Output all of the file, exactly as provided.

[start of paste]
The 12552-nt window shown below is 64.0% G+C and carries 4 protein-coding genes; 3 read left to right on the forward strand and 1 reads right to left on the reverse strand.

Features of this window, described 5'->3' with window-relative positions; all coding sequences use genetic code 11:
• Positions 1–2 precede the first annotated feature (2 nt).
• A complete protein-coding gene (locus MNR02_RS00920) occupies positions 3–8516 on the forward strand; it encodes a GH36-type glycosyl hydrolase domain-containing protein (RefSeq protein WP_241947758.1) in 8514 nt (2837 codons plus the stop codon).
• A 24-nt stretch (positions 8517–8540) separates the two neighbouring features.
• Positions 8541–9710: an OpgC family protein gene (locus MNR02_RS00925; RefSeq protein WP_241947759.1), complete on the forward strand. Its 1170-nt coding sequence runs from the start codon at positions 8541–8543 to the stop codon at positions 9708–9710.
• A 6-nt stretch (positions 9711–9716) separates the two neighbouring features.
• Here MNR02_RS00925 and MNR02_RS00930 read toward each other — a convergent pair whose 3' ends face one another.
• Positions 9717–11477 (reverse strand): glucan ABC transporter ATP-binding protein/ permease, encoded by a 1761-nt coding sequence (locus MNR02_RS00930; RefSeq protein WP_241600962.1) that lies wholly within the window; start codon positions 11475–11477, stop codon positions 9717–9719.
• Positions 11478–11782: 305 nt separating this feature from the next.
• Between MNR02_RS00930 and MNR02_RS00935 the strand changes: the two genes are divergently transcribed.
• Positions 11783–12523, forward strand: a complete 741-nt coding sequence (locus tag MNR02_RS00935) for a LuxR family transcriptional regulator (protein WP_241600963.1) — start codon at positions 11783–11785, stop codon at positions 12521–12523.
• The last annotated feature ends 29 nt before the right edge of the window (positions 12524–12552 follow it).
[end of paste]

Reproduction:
The 12552-nt window shown below is 64.0% G+C and carries 4 protein-coding genes; 3 read left to right on the forward strand and 1 reads right to left on the reverse strand.

Features of this window, described 5'->3' with window-relative positions; all coding sequences use genetic code 11:
• Positions 1–2 precede the first annotated feature (2 nt).
• A complete protein-coding gene (locus MNR02_RS00920) occupies positions 3–8516 on the forward strand; it encodes a GH36-type glycosyl hydrolase domain-containing protein (RefSeq protein WP_241947758.1) in 8514 nt (2837 codons plus the stop codon).
• A 24-nt stretch (positions 8517–8540) separates the two neighbouring features.
• Positions 8541–9710: an OpgC family protein gene (locus MNR02_RS00925; RefSeq protein WP_241947759.1), complete on the forward strand. Its 1170-nt coding sequence runs from the start codon at positions 8541–8543 to the stop codon at positions 9708–9710.
• A 6-nt stretch (positions 9711–9716) separates the two neighbouring features.
• Here MNR02_RS00925 and MNR02_RS00930 read toward each other — a convergent pair whose 3' ends face one another.
• Positions 9717–11477 (reverse strand): glucan ABC transporter ATP-binding protein/ permease, encoded by a 1761-nt coding sequence (locus MNR02_RS00930; RefSeq protein WP_241600962.1) that lies wholly within the window; start codon positions 11475–11477, stop codon positions 9717–9719.
• Positions 11478–11782: 305 nt separating this feature from the next.
• Between MNR02_RS00930 and MNR02_RS00935 the strand changes: the two genes are divergently transcribed.
• Positions 11783–12523, forward strand: a complete 741-nt coding sequence (locus tag MNR02_RS00935) for a LuxR family transcriptional regulator (protein WP_241600963.1) — start codon at positions 11783–11785, stop codon at positions 12521–12523.
• The last annotated feature ends 29 nt before the right edge of the window (positions 12524–12552 follow it).